A greater than 50% decline in PTH level 10 minutes after parathyroidectomy confirmed the surgical success. If there was no appropriate decline in PTH concentration, the operation was converted to a standard bilateral neck exploration (BNE).
Patients with localized single-gland disease (SGD), irrespective of additional ipsilateral thyroid disease, were selected for oMIP. According to our surgical protocol,13 oMIP was performed on the side predicted by sestamibi scanning, irrespective of US localization. In case of a negative sestamibi scan, oMIP was performed on the side of positive US (Figure 1). Previous neck surgery was not a contraindication for oMIP.
Patients with negative sestamibi and US scans, and/or contralateral and/or bilateral clinically significant thyroid disease requiring surgery, were selected for BNE (Figure 1).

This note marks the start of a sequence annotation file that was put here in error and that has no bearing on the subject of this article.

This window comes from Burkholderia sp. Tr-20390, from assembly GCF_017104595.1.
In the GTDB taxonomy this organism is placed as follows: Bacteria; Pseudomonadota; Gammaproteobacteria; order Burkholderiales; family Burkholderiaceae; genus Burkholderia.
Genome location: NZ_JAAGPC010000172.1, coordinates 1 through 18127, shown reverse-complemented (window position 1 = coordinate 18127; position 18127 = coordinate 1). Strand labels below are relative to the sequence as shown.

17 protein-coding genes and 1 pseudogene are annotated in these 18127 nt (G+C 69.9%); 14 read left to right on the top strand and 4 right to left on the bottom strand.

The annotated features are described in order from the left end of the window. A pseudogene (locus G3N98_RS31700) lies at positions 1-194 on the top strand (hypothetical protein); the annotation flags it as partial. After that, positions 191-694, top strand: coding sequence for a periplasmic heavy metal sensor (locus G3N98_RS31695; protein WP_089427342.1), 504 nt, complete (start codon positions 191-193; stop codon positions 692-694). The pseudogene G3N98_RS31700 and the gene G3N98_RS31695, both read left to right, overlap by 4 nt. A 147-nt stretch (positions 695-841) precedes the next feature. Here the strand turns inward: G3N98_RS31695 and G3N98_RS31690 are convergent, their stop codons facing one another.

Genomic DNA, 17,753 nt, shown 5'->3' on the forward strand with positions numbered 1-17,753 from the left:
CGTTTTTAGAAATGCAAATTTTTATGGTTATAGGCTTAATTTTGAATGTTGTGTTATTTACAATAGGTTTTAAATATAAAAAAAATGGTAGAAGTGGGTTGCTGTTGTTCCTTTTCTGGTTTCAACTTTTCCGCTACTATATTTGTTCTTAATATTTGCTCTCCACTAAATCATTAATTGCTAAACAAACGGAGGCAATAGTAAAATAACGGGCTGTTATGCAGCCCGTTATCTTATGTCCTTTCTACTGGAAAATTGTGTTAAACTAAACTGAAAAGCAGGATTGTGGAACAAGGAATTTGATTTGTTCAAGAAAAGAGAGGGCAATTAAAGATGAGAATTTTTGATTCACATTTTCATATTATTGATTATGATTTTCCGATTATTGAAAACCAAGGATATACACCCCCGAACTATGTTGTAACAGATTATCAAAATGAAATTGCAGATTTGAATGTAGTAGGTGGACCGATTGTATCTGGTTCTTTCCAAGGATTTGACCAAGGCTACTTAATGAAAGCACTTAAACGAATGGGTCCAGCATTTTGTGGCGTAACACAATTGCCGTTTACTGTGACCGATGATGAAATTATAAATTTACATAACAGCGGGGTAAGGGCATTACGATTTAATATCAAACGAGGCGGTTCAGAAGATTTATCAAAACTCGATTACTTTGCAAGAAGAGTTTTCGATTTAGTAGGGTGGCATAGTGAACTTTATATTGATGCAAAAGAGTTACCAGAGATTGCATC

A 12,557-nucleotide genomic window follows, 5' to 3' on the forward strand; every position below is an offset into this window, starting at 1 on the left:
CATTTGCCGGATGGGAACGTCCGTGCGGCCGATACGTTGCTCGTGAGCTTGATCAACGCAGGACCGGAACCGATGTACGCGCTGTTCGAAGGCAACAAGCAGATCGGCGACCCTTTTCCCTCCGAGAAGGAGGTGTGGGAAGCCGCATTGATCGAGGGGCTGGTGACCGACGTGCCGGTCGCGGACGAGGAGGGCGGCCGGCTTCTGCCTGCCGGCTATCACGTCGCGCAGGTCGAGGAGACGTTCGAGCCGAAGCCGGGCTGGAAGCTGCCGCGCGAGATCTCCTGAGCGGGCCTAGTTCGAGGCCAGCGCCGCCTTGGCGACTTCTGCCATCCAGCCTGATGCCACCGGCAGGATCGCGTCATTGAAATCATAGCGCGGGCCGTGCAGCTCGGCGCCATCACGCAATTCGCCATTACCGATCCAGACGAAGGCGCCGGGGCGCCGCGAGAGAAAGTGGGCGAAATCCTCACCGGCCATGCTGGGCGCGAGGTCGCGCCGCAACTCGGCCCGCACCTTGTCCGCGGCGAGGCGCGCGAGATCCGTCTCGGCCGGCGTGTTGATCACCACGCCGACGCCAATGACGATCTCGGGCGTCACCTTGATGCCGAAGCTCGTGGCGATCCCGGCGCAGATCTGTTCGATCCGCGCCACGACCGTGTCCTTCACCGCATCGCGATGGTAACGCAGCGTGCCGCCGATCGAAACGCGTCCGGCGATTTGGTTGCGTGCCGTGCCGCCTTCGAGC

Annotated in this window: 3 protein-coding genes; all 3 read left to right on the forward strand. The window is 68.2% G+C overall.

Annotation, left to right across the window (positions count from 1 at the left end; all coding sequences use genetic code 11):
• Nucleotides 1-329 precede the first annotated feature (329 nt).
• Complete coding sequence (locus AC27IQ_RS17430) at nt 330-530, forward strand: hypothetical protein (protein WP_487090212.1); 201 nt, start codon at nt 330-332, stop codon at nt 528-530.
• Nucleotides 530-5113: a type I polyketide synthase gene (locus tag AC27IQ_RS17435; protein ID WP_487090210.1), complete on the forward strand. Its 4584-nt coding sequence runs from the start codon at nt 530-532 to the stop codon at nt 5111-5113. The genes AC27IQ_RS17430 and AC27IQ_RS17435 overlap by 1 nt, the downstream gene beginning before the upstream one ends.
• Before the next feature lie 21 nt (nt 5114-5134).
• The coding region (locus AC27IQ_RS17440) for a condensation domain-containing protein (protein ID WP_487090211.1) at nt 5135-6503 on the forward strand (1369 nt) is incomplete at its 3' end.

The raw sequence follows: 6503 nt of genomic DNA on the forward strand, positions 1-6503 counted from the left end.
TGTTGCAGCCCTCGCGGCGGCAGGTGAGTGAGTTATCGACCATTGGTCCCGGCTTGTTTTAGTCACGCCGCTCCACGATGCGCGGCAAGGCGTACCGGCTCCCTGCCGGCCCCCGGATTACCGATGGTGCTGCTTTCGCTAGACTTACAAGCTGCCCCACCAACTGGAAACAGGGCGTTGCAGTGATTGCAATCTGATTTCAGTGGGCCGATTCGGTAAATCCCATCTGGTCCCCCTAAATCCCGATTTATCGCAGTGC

All operations were performed by the same experienced parathyroid surgeon (B.N.), with the use of magnifying glasses (×3) to get a better view of the delicate structures of the explored region, allowing meticulous preparation. A bipolar forceps for coagulation was used to avoid any damage to adjacent structures. The recurrent laryngeal nerve was identified in all patients, irrespective of the surgical technique.
Patients were in a supine position with extended neck. Of the 100 operations, 98 were performed with the patient under general anesthesia and 2 oMIPs used local anesthesia with a cervical block technique.15